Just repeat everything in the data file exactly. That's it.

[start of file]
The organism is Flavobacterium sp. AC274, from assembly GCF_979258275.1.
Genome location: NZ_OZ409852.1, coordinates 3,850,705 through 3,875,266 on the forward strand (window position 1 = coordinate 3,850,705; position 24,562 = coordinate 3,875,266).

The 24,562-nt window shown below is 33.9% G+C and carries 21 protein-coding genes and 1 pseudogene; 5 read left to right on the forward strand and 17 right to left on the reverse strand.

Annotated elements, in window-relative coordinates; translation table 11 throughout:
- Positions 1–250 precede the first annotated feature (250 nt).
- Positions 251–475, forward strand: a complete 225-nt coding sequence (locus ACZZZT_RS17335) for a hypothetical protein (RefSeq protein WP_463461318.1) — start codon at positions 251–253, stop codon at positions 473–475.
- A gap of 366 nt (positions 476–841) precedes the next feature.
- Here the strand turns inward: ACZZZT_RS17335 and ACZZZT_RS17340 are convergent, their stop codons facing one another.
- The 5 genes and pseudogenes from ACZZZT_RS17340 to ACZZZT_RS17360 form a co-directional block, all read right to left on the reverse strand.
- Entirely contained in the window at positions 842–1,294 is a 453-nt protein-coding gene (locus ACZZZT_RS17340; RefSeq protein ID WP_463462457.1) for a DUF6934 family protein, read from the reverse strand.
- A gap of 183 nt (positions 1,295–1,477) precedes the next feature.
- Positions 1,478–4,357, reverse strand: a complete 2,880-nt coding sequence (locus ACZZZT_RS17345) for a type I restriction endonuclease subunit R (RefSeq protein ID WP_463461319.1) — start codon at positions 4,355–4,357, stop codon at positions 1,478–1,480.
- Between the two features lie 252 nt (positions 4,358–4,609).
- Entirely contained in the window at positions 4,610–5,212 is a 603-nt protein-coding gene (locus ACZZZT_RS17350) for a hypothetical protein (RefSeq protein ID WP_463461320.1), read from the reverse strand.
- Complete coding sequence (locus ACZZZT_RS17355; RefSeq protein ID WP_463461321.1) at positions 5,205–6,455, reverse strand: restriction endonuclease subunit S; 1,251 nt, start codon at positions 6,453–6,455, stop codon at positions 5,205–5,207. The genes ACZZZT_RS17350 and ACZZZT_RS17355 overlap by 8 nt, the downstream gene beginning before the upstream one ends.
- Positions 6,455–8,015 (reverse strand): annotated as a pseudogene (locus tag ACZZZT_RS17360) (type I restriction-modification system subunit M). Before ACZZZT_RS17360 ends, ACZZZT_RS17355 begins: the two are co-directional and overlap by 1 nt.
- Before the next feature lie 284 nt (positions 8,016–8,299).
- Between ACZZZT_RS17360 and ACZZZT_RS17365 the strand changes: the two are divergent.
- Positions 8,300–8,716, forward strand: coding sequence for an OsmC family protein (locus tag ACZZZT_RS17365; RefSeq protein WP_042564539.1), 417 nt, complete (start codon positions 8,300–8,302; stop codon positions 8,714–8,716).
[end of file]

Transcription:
The organism is Flavobacterium sp. AC274, from assembly GCF_979258275.1.
Genome location: NZ_OZ409852.1, coordinates 3,850,705 through 3,875,266 on the forward strand (window position 1 = coordinate 3,850,705; position 24,562 = coordinate 3,875,266).

The 24,562-nt window shown below is 33.9% G+C and carries 21 protein-coding genes and 1 pseudogene; 5 read left to right on the forward strand and 17 right to left on the reverse strand.

Annotated elements, in window-relative coordinates; translation table 11 throughout:
- Positions 1–250 precede the first annotated feature (250 nt).
- Positions 251–475, forward strand: a complete 225-nt coding sequence (locus ACZZZT_RS17335) for a hypothetical protein (RefSeq protein WP_463461318.1) — start codon at positions 251–253, stop codon at positions 473–475.
- A gap of 366 nt (positions 476–841) precedes the next feature.
- Here the strand turns inward: ACZZZT_RS17335 and ACZZZT_RS17340 are convergent, their stop codons facing one another.
- The 5 genes and pseudogenes from ACZZZT_RS17340 to ACZZZT_RS17360 form a co-directional block, all read right to left on the reverse strand.
- Entirely contained in the window at positions 842–1,294 is a 453-nt protein-coding gene (locus ACZZZT_RS17340; RefSeq protein ID WP_463462457.1) for a DUF6934 family protein, read from the reverse strand.
- A gap of 183 nt (positions 1,295–1,477) precedes the next feature.
- Positions 1,478–4,357, reverse strand: a complete 2,880-nt coding sequence (locus ACZZZT_RS17345) for a type I restriction endonuclease subunit R (RefSeq protein ID WP_463461319.1) — start codon at positions 4,355–4,357, stop codon at positions 1,478–1,480.
- Between the two features lie 252 nt (positions 4,358–4,609).
- Entirely contained in the window at positions 4,610–5,212 is a 603-nt protein-coding gene (locus ACZZZT_RS17350) for a hypothetical protein (RefSeq protein ID WP_463461320.1), read from the reverse strand.
- Complete coding sequence (locus ACZZZT_RS17355; RefSeq protein ID WP_463461321.1) at positions 5,205–6,455, reverse strand: restriction endonuclease subunit S; 1,251 nt, start codon at positions 6,453–6,455, stop codon at positions 5,205–5,207. The genes ACZZZT_RS17350 and ACZZZT_RS17355 overlap by 8 nt, the downstream gene beginning before the upstream one ends.
- Positions 6,455–8,015 (reverse strand): annotated as a pseudogene (locus tag ACZZZT_RS17360) (type I restriction-modification system subunit M). Before ACZZZT_RS17360 ends, ACZZZT_RS17355 begins: the two are co-directional and overlap by 1 nt.
- Before the next feature lie 284 nt (positions 8,016–8,299).
- Between ACZZZT_RS17360 and ACZZZT_RS17365 the strand changes: the two are divergent.
- Positions 8,300–8,716, forward strand: coding sequence for an OsmC family protein (locus tag ACZZZT_RS17365; RefSeq protein WP_042564539.1), 417 nt, complete (start codon positions 8,300–8,302; stop codon positions 8,714–8,716).